Wednesday, 24 February 2016

Review: The Scarlet Empress (1934 Film)

[Warning, general, but not specific, spoilers ahead. This is history, though. Not very accurate history, but history.]

Sofia Frederica (Marlene Dietrich), an aristocratic ingĂ©nue, is manipulated into marrying the Grand Duke of Russia (Sam Jaffe), a madman beholden to his dictatorial mother, Empress Elizabeth (Louise Dresser). In Sofia the Empress sees only a vessel to serve Russian civilisation and culture. She forces Sofia to throw away her past life, and take on Russian ways. She changes Sofia’s name to the Russian ‘Catherine’, converts her to the Russian Orthodox Church, and commands her to bear a Russian son. But from her ruin she will become Catherine the Great.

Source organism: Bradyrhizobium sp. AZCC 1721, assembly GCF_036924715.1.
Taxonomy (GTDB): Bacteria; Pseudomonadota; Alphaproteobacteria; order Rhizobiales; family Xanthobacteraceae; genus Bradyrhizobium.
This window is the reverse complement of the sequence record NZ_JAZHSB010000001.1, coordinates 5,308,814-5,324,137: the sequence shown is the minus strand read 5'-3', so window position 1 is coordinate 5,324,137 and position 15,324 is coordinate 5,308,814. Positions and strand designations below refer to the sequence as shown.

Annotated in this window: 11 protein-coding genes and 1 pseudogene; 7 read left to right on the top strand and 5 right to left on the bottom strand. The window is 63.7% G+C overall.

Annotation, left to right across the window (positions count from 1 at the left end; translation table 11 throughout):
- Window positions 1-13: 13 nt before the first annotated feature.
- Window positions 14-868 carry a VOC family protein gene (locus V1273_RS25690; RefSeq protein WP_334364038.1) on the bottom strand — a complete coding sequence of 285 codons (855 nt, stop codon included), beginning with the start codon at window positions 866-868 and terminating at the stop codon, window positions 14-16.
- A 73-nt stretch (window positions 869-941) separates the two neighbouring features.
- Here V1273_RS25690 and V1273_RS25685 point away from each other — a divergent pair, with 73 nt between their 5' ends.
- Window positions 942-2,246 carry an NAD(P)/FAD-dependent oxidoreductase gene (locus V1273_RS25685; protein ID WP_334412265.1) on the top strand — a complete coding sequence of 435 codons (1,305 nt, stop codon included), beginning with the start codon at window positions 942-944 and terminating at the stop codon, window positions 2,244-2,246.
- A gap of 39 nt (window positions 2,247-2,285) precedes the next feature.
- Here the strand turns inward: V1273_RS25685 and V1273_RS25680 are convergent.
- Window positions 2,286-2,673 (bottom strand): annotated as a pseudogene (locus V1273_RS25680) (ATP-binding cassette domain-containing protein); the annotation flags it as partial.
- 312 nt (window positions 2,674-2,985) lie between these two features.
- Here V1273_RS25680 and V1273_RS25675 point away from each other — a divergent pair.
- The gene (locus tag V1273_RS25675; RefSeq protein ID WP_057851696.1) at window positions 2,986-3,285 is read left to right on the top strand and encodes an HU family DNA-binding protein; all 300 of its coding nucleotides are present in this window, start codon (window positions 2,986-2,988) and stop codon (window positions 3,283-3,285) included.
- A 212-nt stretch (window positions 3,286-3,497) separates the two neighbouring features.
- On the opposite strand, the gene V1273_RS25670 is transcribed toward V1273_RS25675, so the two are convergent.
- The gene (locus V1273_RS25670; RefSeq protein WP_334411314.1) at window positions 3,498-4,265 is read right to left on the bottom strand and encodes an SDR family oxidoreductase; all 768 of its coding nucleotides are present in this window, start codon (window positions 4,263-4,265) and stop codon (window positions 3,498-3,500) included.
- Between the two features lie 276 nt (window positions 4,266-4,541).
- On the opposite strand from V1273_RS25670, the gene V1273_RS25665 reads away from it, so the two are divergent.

From its first scenes the film luxuriates in the macabre and themes of lost innocence. As a child Sofia (Maria Riva) is read Russia’s bloody history as a bedtime tale. Cut to a rapid montage of governmental carnage. Smash cut to a now adult Sofia on a garden swing, kicking into the camera.